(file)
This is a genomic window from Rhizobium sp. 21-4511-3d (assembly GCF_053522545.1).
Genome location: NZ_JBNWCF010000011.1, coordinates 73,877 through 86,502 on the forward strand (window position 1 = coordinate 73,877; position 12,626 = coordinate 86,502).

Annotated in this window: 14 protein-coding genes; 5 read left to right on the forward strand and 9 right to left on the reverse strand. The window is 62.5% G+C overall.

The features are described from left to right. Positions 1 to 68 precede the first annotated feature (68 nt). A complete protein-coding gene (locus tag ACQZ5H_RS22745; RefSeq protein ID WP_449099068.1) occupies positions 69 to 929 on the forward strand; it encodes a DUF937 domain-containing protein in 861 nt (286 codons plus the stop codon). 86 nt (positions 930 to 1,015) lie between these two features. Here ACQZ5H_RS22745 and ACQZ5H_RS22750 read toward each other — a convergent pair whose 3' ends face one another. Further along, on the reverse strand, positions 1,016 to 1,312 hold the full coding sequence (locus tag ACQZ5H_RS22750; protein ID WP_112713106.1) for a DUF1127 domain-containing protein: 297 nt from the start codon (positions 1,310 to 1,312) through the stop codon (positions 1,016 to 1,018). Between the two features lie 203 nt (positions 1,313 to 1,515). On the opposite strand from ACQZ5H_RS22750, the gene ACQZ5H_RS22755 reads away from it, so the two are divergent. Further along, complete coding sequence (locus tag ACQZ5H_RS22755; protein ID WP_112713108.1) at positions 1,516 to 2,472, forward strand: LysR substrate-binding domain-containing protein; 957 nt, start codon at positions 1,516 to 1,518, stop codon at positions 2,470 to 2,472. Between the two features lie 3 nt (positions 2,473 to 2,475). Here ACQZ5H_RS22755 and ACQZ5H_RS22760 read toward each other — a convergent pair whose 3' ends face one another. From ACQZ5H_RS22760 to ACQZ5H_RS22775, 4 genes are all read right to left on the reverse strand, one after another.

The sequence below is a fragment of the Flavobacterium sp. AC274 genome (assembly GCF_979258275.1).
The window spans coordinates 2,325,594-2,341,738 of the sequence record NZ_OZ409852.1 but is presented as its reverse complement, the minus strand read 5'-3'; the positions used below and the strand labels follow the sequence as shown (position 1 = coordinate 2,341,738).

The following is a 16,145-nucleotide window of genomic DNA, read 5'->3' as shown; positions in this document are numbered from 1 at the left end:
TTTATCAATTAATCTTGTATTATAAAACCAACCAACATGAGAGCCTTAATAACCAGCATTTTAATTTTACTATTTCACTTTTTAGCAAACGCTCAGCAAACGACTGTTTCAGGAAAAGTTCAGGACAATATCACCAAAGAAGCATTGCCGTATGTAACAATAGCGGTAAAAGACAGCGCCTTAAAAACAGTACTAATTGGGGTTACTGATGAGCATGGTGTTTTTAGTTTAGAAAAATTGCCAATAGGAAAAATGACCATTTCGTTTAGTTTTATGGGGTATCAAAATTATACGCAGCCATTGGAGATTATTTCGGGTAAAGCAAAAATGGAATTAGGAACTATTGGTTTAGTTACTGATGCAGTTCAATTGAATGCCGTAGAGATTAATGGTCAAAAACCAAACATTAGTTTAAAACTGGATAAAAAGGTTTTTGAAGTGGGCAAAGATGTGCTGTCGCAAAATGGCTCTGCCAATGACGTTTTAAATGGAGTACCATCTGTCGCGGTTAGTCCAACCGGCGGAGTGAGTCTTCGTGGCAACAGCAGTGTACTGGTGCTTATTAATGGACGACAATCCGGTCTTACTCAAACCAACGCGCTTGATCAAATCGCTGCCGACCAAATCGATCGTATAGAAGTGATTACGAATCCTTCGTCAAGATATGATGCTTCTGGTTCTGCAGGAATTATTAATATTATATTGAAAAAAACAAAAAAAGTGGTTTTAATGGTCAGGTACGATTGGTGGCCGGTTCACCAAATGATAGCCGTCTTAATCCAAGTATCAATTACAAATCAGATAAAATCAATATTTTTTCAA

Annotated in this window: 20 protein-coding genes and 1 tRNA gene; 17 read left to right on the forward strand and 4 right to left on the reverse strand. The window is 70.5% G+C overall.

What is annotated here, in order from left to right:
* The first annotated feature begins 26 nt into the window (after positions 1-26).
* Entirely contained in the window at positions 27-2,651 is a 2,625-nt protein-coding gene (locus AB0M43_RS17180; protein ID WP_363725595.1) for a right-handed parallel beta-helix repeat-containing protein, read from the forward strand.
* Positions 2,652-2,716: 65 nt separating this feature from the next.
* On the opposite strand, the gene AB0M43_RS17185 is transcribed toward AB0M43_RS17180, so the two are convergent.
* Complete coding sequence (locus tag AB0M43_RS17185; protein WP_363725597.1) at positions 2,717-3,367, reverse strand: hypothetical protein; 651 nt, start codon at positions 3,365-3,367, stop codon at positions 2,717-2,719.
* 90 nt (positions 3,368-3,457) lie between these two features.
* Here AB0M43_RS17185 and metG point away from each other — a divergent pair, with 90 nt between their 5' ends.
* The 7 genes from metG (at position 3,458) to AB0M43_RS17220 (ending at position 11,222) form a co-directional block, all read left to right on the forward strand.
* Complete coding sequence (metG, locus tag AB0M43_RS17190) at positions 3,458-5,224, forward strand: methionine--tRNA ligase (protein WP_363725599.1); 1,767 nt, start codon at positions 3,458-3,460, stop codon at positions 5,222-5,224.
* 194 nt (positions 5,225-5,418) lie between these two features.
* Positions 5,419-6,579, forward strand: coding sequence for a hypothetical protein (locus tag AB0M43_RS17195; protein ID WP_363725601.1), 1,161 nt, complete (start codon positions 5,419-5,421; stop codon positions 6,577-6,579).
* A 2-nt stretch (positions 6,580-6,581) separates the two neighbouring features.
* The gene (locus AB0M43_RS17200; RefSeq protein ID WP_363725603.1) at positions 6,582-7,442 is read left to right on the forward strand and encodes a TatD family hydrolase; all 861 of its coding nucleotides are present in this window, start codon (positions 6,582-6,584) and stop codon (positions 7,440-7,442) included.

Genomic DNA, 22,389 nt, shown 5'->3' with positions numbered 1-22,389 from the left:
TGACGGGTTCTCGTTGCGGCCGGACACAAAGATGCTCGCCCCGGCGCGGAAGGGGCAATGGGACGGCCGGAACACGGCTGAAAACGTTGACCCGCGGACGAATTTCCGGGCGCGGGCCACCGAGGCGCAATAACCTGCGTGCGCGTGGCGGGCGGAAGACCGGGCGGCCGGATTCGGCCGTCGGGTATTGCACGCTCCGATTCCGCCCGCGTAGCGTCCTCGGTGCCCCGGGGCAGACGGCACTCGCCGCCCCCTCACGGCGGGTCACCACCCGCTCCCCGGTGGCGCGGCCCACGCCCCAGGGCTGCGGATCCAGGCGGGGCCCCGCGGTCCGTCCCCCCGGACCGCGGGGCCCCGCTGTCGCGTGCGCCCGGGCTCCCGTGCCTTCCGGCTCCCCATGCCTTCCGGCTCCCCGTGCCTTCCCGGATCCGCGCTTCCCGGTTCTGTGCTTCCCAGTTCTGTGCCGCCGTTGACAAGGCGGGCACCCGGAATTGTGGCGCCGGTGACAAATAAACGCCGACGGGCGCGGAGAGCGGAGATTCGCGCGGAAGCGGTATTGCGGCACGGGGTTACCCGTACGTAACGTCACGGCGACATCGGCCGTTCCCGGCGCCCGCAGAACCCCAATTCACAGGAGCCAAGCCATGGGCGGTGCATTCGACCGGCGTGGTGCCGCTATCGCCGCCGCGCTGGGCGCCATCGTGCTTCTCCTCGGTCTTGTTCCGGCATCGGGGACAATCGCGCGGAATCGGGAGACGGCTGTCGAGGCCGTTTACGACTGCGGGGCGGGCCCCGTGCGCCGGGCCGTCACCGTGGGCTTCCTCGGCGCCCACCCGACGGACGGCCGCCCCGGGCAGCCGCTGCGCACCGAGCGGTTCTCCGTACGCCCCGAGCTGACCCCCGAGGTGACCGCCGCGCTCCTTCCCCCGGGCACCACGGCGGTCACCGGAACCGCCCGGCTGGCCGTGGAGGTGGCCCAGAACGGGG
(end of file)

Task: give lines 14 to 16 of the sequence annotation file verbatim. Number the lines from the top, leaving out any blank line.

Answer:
* On the opposite strand, the gene AB0M43_RS17185 is transcribed toward AB0M43_RS17180, so the two are convergent.
* Complete coding sequence (locus tag AB0M43_RS17185; protein WP_363725597.1) at positions 2,717-3,367, reverse strand: hypothetical protein; 651 nt, start codon at positions 3,365-3,367, stop codon at positions 2,717-2,719.
* 90 nt (positions 3,368-3,457) lie between these two features.